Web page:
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I found a new way of calling multiple methods in Java and I don't really understands what's happening behind:

public class NutritionFacts {
private final int servingSize;
private final int servings;
private final int calories;
private final int fat;
private final int sodium;
private final int carbohydrate;

public static class Builder {
    // Required parameters
    private final int servingSize;
    private final int servings;
    // Optional parameters - initialized to default values
    private int calories      = 0;
    private int fat           = 0;
    private int carbohydrate  = 0;
    private int sodium        = 0;
    public Builder(int servingSize, int servings) {
        this.servingSize = servingSize;
        this.servings    = servings;
        public Builder calories(int val)
            { calories = val;      return this; }
        public Builder fat(int val)
            { fat = val;           return this; }
        public Builder carbohydrate(int val)
            { carbohydrate = val;  return this; }
        public Builder sodium(int val)
            { sodium = val;        return this; }
        public NutritionFacts build() {
            return new NutritionFacts(this);

    private NutritionFacts(Builder builder) {
        servingSize  = builder.servingSize;
        servings     = builder.servings;
        calories     = builder.calories;


Now the class is instantiated using this line, and here's where it gets confusing:

NutritionFacts cocaCola = new NutritionFacts.Builder(240, 8).calories(100).sodium(35).carbohydrate(27).build();

It all makes sense till the NutritionFacts.Build(int, int), after that, what exactly is happening? Why do the calories, sodium, carbohydrate methods from Builder class need to return this? Where does that class adress go into?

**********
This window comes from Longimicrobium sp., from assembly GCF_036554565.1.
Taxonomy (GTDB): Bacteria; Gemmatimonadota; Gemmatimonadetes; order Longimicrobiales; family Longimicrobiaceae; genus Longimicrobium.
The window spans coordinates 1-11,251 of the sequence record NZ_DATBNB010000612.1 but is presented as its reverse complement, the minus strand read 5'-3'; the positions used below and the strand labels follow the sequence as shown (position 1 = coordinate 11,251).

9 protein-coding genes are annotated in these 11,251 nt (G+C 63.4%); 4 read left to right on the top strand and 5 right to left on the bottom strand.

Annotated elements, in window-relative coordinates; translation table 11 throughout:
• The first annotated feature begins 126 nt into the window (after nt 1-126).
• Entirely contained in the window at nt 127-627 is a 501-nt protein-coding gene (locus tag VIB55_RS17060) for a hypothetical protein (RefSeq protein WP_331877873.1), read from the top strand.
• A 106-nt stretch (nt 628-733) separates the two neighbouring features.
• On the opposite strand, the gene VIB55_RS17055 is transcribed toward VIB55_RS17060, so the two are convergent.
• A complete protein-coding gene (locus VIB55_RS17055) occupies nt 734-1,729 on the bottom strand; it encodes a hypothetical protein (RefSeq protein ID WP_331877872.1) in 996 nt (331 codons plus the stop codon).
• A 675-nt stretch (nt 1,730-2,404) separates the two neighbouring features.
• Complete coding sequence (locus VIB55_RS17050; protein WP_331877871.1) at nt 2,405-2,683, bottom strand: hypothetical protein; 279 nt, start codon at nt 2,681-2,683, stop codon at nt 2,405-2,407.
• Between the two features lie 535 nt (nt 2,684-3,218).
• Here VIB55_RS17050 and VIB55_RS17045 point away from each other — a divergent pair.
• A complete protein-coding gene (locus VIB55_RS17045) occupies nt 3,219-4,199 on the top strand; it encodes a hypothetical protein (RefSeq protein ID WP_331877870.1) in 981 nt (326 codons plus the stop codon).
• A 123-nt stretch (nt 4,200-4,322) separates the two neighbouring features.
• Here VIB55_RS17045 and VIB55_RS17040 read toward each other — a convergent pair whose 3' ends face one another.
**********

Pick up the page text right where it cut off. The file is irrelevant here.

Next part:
Thank you!

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4 Answers 4

up vote 5 down vote accepted

It doesn't "go into" anything.

These methods return a value. In this case, they return the current instance, this. That instance has methods, like calories() and carbohydrates().

foo.calories(12) returns the instance, and we can call its methods: foo.calories(12).sodium(35).

It's no different than the "return value" from the constructor, implicitly defined as the new instance. In this case it's normal methods, still returning an instance--the current one.

It's the same as this:

Builder foo = new Builder(1, 2); // The "return" value of a ctor is the reference, foo
foo.sodium(10);   // Returns foo, but we ignore it
foo.calories(42); // Returns foo, but we ignore it

^^^^^^^^^^^^^^^^ foo, with the side effect of setting the sodium value

Here's an SO question with some good examples.

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Does this mean that the returned value from foo.calories(12), which is the instance, is used for calling the next method in line, in our case, sodium(35)? –  Mihai Neacsu Oct 26 '11 at 23:39
@Cookie503 Absolutely :) –  Dave Newton Oct 26 '11 at 23:45
@Cookie503 Exactly. –  G_H Oct 26 '11 at 23:46
Thank you very much for your answers! –  Mihai Neacsu Oct 26 '11 at 23:49